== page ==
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Behind the Lens

As the winter cold started to set in, teachers at Sichuan Province Tibetan School in Dartsemdo town, Kardze Tibetan Autonomous Prefecture called a special meeting to speak with third (and final) year students of this middle-level vocational (zhongzhuan) Tibetan school, the only one of its kind on the Tibetan plateau. The meeting was to inform the students of a unique training opportunity conducted by Rabsal, a local Tibetan non-governmental organization founded in 2007 by a graduate of the school, Tsering Perlo. Rabsal was looking to establish a pilot training program, aimed at teaching technical and practical skills in multimedia technology to 15 select students. Specifically, the students would learn the basics of still photography, video camera use, and digital editing, in order to widen their aspirations and opportunities, while reflecting on what was important for them about their own culture. In the meeting, the teachers issued a general call for interested students to come forward for selection and there was an enthusiastic response to this opportunity.

The first semester of classes were delivered to 15 students, aged 17-21, female and male, from both agricultural and nomadic communities in Kardze and Ngawa Tibetan Autonomous Prefectures. Because it was finally decided that the students from the Computer Science major would be the most technically able, classes were held in the late afternoons in the school’s main computer laboratory after the students had completed their normal classes. The students were first introduced to the equipment—digital and video cameras. Rabsal staff provided an overview of basic features, and allowed plenty of time for the students to handle the equipment. Practical learning-through-doing was the main approach to classes. The students were continuously asked to reflect on why some photographs or film clips were more effective than others, in which ways they were more effective, and in which ways they could be improved. Students were taught camera and film perspectives and angles, and the importance of lighting and sound.

In the second semester, the students were able to fully practice the classroom skills they had acquired by taking weekend trips to local communities across Zhelha pass to photograph and film aspects of daily Tibetan life and culture. In this practical component, students were reminded to look for shots and scenes that they felt were essential and representative of their culture and people. In the advanced and final stages of this semester, students were also instructed—again through the learning-by-doing process—to interview local people. The students were taught the affective and technical skills of conducting interviews, namely how to put people at ease, from which position and perspective to frame shots, etc. Rabsal trainers pushed students to think creatively and critically about their own work, an intellectual exercise that the students had previously little opportunity to experience. In the process, a close relationship was formed between trainers and students, emulating a mentorship model that was new for many students. The result was exciting and inspiring, not only in terms of the student’s short films but also in terms of their personal growth and development. To fully appreciate this, here is an excerpt from a conversation with a male student, 21, from the Mewa area, now Kakhok (Hongyuan) County, Ngawa Tibetan Autonomous Prefecture:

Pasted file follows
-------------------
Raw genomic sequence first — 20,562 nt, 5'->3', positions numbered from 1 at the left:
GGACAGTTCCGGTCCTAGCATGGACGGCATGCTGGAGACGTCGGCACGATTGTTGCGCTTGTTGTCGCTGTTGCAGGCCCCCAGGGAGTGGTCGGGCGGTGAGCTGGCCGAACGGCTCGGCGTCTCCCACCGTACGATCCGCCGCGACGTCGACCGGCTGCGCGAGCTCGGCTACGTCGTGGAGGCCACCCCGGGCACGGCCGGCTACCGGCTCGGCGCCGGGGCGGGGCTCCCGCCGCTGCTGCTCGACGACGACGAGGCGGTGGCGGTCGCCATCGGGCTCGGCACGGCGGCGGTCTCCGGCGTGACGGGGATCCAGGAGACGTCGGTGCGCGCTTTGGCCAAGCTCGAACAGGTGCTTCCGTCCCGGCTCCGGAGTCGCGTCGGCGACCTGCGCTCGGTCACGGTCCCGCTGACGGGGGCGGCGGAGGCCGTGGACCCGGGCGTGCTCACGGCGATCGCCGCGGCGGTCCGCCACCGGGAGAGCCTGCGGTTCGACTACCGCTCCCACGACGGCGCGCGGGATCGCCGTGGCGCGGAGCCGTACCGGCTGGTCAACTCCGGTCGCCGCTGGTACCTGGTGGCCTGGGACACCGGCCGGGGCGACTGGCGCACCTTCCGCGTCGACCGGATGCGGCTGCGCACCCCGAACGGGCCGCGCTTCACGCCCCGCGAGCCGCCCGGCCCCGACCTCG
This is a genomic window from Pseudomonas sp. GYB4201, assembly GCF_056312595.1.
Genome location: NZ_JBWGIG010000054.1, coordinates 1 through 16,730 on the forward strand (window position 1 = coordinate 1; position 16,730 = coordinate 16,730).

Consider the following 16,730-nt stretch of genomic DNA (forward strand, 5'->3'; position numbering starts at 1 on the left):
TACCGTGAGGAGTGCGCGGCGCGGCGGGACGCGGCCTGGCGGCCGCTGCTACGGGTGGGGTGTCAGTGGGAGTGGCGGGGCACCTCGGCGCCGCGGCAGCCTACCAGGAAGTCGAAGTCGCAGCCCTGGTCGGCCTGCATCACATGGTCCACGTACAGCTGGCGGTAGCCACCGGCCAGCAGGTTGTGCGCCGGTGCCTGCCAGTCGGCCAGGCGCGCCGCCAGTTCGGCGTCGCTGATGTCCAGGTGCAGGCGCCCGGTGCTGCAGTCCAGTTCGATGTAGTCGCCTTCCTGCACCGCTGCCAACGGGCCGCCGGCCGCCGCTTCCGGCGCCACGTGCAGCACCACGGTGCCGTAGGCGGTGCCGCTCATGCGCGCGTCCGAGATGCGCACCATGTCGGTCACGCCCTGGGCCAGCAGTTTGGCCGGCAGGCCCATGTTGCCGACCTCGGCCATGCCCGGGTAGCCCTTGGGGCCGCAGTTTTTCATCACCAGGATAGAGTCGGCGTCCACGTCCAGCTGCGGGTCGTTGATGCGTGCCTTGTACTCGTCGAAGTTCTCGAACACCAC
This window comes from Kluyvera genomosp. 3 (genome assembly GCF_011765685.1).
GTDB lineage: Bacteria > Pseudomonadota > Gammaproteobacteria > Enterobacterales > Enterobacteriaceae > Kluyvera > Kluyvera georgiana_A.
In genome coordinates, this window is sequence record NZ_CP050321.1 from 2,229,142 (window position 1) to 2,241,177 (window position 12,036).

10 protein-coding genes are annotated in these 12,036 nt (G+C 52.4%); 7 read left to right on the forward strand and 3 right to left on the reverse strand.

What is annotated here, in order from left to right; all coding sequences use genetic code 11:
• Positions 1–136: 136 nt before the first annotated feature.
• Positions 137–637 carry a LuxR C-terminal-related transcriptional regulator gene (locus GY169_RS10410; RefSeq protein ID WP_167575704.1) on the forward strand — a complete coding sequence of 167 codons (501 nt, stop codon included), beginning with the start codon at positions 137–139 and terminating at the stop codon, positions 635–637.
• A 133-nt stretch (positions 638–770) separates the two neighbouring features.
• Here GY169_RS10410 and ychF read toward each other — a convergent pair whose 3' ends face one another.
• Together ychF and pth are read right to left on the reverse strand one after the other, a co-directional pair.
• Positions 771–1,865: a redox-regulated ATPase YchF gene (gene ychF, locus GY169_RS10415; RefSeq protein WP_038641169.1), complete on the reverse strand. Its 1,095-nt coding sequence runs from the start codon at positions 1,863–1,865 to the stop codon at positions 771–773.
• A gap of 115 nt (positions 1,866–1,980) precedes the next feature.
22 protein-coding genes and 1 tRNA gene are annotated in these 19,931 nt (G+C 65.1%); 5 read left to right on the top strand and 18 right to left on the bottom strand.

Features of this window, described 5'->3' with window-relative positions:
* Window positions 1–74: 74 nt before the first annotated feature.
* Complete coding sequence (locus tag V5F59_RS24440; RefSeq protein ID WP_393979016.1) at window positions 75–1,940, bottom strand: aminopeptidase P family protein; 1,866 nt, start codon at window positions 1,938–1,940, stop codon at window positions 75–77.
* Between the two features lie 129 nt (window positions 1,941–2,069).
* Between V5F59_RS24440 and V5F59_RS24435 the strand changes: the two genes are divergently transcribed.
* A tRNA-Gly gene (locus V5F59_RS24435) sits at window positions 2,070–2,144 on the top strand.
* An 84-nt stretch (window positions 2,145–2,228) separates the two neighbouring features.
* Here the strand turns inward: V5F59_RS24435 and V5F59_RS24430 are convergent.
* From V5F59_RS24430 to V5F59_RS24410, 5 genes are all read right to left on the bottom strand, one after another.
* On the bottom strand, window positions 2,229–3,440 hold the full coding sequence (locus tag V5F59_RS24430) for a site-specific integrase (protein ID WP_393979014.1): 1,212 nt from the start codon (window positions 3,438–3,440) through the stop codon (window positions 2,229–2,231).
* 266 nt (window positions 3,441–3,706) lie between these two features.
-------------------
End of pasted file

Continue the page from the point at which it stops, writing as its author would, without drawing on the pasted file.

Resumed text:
I attended a film-making training project in our school conducted by a local organization named Rabsal. I found it very interesting and also felt the importance of preserving Tibetan culture by using modern technology. My goal in life is to open a publishing shop in Serta County in the next few years. Serta is a very important place in Tibet where many Tibetan scholars and Buddhist monks live, yet when they need to publish books, they have to travel days to come to Chengdu and pay for their transportation cost. Even when they arrive in Chengdu, they often face language barriers. I need to save money to start a small business there.

While opening a publishing shop is not my final goal, it will help me become financially more independent while I provide services to people. After the shop is more sustainable, I can hire other people to work there. This will give me free time to learn more about filming which has become my favorite hobby and passion. I hope and believe that my dreams will come true, though I know there will be many challenges ahead. I also hope that I can inspire more young Tibetans to follow their dreams, lead lives that they value with their hearts, and to be proud of ourselves and our culture.

As far as we know, he is following his dream.

Gillian Tan is the international director of Rabsal, a local Tibetan NGO registered and based in Kardze Tibetan Autonomous Prefecture. It aims to serve as an open and two-way window on contemporary Tibetan life and culture by producing documentary films and training young Tibetans in multimedia skills. Rabsal hopes to use this pilot project to form similar, and modified, training activities aimed at inspiring young Tibetans to re-engage with their traditions, language and culture, as they negotiate their way in a changing and modernizing China. In 2008, Trace Foundation provided a grant to partially support the pilot project. A short project film can be viewed All photos from this article are ©Rabsal.